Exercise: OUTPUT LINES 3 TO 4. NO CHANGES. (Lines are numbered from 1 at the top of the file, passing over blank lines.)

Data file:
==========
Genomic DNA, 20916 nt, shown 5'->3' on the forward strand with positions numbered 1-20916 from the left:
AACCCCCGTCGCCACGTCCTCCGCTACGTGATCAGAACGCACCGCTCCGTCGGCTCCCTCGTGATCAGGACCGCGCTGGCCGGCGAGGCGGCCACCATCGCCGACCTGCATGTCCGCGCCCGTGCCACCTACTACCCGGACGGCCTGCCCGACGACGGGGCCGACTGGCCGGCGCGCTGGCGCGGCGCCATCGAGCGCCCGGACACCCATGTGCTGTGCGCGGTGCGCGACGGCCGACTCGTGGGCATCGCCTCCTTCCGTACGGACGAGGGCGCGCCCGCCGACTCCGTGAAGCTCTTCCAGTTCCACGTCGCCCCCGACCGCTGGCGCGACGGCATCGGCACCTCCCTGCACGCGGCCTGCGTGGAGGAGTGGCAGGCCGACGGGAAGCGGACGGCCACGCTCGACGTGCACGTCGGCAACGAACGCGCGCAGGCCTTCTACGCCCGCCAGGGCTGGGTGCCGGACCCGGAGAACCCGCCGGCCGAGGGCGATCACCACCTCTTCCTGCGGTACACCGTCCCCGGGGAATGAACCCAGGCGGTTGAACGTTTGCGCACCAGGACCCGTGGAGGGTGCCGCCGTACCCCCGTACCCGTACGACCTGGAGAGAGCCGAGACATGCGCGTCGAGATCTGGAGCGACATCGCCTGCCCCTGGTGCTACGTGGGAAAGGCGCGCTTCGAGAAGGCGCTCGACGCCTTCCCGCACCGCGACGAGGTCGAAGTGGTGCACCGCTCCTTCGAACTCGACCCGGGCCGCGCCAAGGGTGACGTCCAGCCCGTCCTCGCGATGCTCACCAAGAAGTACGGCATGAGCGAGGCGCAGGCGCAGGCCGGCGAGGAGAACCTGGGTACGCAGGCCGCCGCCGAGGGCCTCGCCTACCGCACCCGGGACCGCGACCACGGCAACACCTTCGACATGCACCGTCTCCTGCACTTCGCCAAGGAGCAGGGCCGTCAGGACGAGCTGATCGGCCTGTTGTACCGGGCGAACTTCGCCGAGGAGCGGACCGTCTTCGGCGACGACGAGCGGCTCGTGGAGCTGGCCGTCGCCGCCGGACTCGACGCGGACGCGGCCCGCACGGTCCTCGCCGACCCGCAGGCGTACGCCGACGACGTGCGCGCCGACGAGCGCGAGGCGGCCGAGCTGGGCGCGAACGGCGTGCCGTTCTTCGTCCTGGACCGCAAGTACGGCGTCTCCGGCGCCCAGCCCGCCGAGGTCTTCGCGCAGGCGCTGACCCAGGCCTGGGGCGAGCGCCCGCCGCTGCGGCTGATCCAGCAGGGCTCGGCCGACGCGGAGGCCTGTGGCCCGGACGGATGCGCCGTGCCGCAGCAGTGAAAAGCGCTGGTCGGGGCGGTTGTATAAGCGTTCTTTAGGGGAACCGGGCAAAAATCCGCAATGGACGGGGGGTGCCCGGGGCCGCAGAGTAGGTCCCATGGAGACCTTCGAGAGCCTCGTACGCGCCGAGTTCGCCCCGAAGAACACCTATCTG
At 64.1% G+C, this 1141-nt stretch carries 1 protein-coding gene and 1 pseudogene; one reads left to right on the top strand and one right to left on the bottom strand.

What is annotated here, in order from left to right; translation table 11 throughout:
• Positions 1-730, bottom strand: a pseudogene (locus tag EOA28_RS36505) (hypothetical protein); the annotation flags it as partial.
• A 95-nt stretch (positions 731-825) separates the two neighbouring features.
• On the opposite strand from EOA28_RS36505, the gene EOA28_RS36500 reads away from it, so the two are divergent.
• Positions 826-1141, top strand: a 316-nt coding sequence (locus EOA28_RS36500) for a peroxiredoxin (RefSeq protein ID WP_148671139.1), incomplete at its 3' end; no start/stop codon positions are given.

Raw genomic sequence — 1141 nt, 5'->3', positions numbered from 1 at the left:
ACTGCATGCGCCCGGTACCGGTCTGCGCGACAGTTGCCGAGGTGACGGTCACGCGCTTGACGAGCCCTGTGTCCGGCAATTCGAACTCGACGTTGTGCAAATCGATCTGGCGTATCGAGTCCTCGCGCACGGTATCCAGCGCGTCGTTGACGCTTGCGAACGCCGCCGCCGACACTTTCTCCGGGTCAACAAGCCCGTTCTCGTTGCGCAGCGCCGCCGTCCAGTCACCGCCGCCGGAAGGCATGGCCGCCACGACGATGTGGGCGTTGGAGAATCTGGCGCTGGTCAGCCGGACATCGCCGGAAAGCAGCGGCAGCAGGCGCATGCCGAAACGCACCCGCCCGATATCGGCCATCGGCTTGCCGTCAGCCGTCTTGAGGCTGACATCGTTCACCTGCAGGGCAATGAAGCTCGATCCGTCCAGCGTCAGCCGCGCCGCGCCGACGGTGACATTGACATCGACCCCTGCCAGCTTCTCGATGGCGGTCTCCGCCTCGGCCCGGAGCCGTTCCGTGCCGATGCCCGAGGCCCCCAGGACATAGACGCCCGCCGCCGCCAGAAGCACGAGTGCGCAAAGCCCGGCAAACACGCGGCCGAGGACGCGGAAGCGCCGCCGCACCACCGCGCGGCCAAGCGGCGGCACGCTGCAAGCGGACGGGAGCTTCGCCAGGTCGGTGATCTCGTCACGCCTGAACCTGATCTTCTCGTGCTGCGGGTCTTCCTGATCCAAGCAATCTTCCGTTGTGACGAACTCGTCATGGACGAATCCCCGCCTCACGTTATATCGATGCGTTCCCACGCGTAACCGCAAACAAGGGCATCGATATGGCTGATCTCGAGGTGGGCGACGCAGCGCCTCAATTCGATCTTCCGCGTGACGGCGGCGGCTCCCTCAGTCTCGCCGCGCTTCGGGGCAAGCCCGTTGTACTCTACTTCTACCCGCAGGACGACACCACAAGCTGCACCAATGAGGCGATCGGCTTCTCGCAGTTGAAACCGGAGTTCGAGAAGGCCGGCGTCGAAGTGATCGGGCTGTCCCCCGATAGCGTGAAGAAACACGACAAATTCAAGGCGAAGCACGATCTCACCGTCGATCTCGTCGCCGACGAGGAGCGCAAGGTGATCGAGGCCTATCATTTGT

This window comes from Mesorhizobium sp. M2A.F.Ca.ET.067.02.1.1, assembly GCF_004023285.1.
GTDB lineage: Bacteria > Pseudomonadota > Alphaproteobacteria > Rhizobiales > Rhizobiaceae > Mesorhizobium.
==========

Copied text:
At 64.1% G+C, this 1141-nt stretch carries 1 protein-coding gene and 1 pseudogene; one reads left to right on the top strand and one right to left on the bottom strand.

What is annotated here, in order from left to right; translation table 11 throughout: